Frustration is about the allocation of risks in the case of unforeseen events. As a principle of English law, it is notoriously difficult to apply and rarely relied on on its own. Where facts permit — and often they don't — frustration allows parties to terminate a contract on the basis that performance has become impossible or radically different from what was envisaged. Note that the fact that performance has become more difficult or more expensive does not generally mean that it is impossible.
A practical challenge facing contractual counterparties is whether, when and on what basis to exercise discretion given by a contract or, more seriously, to terminate it. With a real focus on renegotiation, parties are taking steps to avoid a "use it or lose it" argument in relation to their contractual rights.
Calling a default based on a MAC or arguing a contract is frustrated is a big call and there are potentially significant legal and reputational consequences for getting it wrong. But lenders are having to reassess the risks of the facilities they have provided and difficult decisions may have to be made.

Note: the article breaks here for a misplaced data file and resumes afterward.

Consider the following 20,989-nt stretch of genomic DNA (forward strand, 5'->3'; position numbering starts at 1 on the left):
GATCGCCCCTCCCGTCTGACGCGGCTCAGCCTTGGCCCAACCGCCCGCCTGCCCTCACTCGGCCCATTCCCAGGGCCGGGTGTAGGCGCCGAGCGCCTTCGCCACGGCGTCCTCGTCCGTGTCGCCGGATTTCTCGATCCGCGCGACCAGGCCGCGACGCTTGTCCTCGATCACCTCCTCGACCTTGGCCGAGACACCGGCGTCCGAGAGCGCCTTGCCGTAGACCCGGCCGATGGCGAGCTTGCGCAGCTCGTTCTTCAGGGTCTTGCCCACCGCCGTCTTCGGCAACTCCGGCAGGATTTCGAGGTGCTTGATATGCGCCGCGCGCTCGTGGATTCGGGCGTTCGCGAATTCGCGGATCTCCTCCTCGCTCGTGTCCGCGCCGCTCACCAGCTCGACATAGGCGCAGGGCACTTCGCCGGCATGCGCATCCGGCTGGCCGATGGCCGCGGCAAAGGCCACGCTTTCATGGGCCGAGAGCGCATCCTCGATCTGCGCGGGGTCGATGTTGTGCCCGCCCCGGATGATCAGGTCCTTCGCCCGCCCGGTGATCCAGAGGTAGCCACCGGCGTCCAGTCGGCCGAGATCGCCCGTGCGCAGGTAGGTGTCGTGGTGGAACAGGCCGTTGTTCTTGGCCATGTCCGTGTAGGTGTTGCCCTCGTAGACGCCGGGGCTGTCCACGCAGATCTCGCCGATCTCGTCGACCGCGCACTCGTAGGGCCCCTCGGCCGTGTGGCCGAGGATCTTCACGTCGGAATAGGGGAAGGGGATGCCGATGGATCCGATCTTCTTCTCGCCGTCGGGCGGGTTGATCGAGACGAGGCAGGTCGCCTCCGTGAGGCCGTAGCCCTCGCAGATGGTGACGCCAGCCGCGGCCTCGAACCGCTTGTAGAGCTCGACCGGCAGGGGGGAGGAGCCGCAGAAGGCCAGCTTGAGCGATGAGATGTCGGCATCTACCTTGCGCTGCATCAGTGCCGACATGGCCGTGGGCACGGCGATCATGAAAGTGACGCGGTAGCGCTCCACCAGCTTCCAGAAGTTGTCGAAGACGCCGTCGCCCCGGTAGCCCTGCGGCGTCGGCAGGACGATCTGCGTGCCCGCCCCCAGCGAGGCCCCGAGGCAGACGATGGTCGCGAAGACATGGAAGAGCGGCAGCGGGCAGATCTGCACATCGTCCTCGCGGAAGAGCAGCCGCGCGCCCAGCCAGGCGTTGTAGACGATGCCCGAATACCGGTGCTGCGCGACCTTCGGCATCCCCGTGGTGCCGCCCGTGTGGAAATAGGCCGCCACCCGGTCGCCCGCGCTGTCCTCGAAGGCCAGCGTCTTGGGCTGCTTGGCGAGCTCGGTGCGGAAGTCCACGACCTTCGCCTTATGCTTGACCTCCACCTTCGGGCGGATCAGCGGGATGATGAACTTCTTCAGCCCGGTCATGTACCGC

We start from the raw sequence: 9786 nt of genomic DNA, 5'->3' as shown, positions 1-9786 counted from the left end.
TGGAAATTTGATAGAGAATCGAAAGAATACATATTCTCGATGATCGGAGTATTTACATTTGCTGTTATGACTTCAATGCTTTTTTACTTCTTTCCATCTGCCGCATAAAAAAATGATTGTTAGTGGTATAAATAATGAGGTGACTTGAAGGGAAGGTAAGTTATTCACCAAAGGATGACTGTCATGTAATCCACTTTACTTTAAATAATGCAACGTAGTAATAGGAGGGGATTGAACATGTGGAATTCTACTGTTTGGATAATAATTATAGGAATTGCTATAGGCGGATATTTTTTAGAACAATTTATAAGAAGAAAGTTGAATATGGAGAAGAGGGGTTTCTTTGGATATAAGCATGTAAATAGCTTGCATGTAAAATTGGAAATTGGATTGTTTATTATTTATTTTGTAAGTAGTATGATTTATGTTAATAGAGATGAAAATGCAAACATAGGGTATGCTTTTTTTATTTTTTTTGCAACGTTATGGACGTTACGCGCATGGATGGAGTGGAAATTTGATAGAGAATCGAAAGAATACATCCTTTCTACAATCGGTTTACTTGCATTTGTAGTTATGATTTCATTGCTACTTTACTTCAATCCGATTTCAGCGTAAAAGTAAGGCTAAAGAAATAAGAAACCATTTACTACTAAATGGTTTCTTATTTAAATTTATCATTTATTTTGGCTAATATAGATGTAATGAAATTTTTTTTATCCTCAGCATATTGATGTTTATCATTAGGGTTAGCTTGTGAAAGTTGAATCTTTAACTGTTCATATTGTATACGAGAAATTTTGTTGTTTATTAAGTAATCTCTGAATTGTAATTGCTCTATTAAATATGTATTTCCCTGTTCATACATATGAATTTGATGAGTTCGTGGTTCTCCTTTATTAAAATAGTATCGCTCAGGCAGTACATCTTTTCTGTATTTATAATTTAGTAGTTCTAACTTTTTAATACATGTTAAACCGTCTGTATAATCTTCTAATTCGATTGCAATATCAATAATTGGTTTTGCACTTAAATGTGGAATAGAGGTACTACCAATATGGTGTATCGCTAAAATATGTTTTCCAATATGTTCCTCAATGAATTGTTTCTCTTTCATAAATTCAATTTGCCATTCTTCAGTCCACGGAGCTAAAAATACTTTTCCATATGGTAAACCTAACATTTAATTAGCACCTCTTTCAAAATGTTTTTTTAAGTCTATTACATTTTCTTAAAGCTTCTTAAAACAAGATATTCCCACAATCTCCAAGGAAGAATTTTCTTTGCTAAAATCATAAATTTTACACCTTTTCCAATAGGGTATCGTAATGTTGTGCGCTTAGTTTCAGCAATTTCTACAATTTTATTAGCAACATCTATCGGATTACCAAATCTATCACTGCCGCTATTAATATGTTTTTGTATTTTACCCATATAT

Every country has its own legislative response to COVID-19, leading to some interesting questions as to the impact on English-law-governed contracts of, for example, foreign moratorium laws. Finally there is the regulatory, political and reputational dimension. There is a clear focus on ensuring that there is support for the real economy and that parties are acting responsibly in relation to forbearance and the enforcement of loans.
There has been a concentrated focus on financial crime by enforcement bodies for some years with tackling money laundering being top of many agendas.
It is hard to criticize this as an objective given the ever-new ways in which the threats of financial crime affect individuals, businesses and states. However, measures taken by banks to mitigate the danger of being used to launder criminal property risk exposing them to claims from customers that their banking relationships have been unfairly terminated due to money laundering or sanctions concerns.
Although courts in many jurisdictions are ultimately upholding banks' rights to terminate customer relationships where they suspect criminality, banks can expect to face similar claims in the coming years. Moreover, creative claimants backed increasingly by third-party litigation finance are finding new and imaginative grounds for their claims, such as breaches of data protection laws, defamation and other less obvious grounds.